Umar and the Harpist

Mathnawi I: 2199-2222

Umar1 -- may God be pleased with him -- changed (the harpist's)
viewpoint from the station of weeping, which is being "existent,"
to the station of being "drowned."2

2199 Umar then told him, "This weeping of yours is also (one of)
the signs of your sobriety.3

2200 "(But) the way of the one (who has) become annihilated4 is
another way (entirely), because sobriety is another error [for the

"Sobriety is due to remembering what is past-- (but) past and

future are a veil (covering awareness) of God.6

"Set fire to both (of them). How long will you be full of knots
like the reed,7 because of these two?8

"As long as knots are in the reed, it isn't a confidant of secrets
(and) it isn't the companion of the lips and outcry (of the flute

"When you are (engaged) in circling [the Ka'ba], you are
wrapped up in yourself in the circling. (Then) when you come
home [from Mecca], you are also with yourself.10

2205 "Your learnings are uninformed of the Giver of knowledge.
(And) your repentance is worse than your sin.11

"You are seeking repentance about a past situation. (But) say:
when will you repent from this repentance?12

"Sometimes you are making a low tone13 to be your direction (of
focus), (and) sometimes you are "kissing" (shrill) cries14 of

When Umar15 became a mirror (revealing) secrets,16 the old
man's soulbecame awake within.

He became without weeping and without laughing, just like the
soul. His soul17 left, and another soul18 became alive (within

2210 (In) that moment, (such) a bewilderment reached his interior
that he went beyond the earth and the sky.19

(It was) a seeking and searching beyond seeking and
searching.20 I don't know (how to describe it). (If) you know,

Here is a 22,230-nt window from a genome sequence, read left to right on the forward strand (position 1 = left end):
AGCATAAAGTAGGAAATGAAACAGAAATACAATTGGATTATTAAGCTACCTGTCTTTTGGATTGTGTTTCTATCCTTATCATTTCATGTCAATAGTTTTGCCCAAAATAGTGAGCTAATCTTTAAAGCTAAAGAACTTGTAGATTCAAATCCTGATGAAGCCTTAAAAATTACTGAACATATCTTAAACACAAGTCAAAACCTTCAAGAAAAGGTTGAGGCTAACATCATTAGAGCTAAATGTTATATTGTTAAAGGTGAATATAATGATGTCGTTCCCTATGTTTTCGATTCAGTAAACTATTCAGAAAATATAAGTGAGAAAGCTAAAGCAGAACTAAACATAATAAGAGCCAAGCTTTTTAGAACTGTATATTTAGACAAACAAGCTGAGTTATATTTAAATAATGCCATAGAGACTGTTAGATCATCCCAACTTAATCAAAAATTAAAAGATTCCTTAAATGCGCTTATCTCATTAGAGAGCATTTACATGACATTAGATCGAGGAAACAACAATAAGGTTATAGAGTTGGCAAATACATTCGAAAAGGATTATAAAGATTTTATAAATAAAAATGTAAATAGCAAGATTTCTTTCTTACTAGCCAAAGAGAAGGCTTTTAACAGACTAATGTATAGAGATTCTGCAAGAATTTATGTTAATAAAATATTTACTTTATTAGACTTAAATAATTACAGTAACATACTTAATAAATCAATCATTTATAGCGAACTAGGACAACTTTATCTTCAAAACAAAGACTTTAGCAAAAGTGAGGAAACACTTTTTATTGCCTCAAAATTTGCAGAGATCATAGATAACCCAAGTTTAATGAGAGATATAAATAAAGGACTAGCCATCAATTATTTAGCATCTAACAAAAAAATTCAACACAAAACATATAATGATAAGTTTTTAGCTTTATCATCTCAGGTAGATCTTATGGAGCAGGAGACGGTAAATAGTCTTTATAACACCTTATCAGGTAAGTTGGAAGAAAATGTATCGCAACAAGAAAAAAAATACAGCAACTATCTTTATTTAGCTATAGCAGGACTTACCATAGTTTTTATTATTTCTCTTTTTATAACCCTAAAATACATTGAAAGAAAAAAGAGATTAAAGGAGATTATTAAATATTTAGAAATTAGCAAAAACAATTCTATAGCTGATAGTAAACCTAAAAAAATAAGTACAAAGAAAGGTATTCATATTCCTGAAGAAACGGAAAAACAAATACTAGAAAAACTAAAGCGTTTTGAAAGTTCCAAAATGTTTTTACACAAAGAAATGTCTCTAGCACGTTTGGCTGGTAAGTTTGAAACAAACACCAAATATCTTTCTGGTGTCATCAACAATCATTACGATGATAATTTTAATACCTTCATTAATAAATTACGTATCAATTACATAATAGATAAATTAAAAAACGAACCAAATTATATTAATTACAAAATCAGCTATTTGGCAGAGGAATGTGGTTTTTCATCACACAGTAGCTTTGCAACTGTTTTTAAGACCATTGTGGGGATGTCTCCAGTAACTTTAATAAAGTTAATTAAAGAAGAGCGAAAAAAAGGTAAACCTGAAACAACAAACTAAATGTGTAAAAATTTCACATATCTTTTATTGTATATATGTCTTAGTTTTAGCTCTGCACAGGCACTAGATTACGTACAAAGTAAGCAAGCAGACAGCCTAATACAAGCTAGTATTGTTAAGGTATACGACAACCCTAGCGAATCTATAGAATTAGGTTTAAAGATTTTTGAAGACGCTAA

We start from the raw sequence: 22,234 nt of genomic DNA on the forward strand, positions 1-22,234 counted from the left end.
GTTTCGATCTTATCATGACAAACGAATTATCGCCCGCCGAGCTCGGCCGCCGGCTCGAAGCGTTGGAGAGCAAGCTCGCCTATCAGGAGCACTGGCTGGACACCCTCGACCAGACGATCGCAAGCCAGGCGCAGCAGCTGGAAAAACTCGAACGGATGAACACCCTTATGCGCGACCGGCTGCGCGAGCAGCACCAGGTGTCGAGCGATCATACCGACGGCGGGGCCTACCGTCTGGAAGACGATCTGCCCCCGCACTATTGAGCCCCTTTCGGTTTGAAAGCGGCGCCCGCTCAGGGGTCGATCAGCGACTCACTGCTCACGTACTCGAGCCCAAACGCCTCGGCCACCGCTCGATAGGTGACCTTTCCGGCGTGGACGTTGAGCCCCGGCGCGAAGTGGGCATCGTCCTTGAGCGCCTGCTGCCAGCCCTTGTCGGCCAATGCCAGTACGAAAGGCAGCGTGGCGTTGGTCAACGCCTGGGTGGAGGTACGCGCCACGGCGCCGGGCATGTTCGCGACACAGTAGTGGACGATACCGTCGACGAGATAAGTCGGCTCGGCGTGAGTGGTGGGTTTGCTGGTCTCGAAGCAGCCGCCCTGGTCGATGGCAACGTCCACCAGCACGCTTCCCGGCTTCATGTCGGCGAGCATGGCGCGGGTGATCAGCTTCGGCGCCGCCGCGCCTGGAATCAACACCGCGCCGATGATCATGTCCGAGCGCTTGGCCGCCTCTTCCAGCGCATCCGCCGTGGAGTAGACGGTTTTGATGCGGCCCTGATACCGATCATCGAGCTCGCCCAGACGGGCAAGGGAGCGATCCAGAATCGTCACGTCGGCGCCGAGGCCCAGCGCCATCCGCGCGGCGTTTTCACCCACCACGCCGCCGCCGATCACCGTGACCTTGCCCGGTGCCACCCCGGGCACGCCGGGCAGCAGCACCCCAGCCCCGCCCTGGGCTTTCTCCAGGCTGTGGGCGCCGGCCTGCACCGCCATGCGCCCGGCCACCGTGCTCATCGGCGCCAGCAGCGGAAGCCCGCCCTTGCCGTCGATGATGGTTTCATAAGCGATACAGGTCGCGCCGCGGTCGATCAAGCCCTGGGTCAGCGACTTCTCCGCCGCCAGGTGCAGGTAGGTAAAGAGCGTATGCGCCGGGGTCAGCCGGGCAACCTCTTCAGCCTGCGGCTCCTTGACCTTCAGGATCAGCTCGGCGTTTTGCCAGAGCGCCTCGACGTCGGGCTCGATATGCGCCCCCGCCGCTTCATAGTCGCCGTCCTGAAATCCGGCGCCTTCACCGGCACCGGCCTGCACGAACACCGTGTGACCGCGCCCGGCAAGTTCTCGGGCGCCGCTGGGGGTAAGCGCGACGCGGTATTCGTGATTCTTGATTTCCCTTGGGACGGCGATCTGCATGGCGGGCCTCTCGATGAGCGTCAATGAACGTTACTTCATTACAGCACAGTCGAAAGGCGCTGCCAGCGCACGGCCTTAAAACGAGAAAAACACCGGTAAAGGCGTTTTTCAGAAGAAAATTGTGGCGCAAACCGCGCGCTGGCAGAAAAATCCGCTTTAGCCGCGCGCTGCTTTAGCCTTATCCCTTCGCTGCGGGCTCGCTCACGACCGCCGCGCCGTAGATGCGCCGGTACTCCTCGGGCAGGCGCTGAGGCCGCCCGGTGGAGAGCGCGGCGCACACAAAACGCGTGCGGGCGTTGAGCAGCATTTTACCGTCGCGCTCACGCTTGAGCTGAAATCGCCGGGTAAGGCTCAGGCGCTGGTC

(It was) a state and an expression beyond states and
expressions.21 He became drowned in the Beauty of the Lord of

(It was) a drowning in which there could not be any deliverance
for him, or (in which) anyone could know (about) him-- besides
the Ocean.

The partial intellect would not be speaking about the Universal
(Intellect)23 if there wasn't urgent request after urgent request.
2215 Since pressing demand after demand is arriving, the waves of
that Ocean are reaching here.

(And) since the story of the (spiritual) state of that old man has
reached this place, the old man and his state have drawn (their)
faces in (behind) the curtain.24

The old man has shed speech and speaking from (his) robe-- (so)
half the talk has remained in my mouth.

(But) in order to produce this (kind of) joy and delight, it is
necessary to gamble away a hundred thousand souls.

While hunting in the forest of the soul, be a falcon. Be gambling
away (your) life, just like the sun of (this) world.

2220 The lofty sun falls (into the horizon), scattering (its) life.
Every moment it becomes empty (and) then is made full (again).

O Sun of (spiritual) Reality! Scatter life, (and) cause newness to
appear in this old world!

2222 Soul and spirit are coming into human existence from the
Invisible (world) like flowing water.25

--From "The Mathnawî-yé Ma`nawî" [Rhymed Couplets of
Deep Spiritual Meaning] of Jalaluddin Rumi.
Translated from the Persian by Ibrahim Gamard (with
gratitude for R. A. Nicholson's 1926 British translation)
Ibrahim Gamard (translation, footnotes, & transliteration)
First published on "Sunlight" (, 9/28/00

Notes on the text, with line number:

1(Heading) Umar: A famous companion of the Prophet Muhammad,
and his second successor, or Caliph. In Rumi's story, a gifted
harper became so elderly that his voice became worthless. He
became impoverished and even unable to buy bread. He went to
the graveyard in Medina and played his harp, singing out his grief
to God and praying for money to buy new strings for his harp. The
Caliph Umar heard a heavenly voice instructing him to bring some
gold from the public treasury to the man who was sleeping in the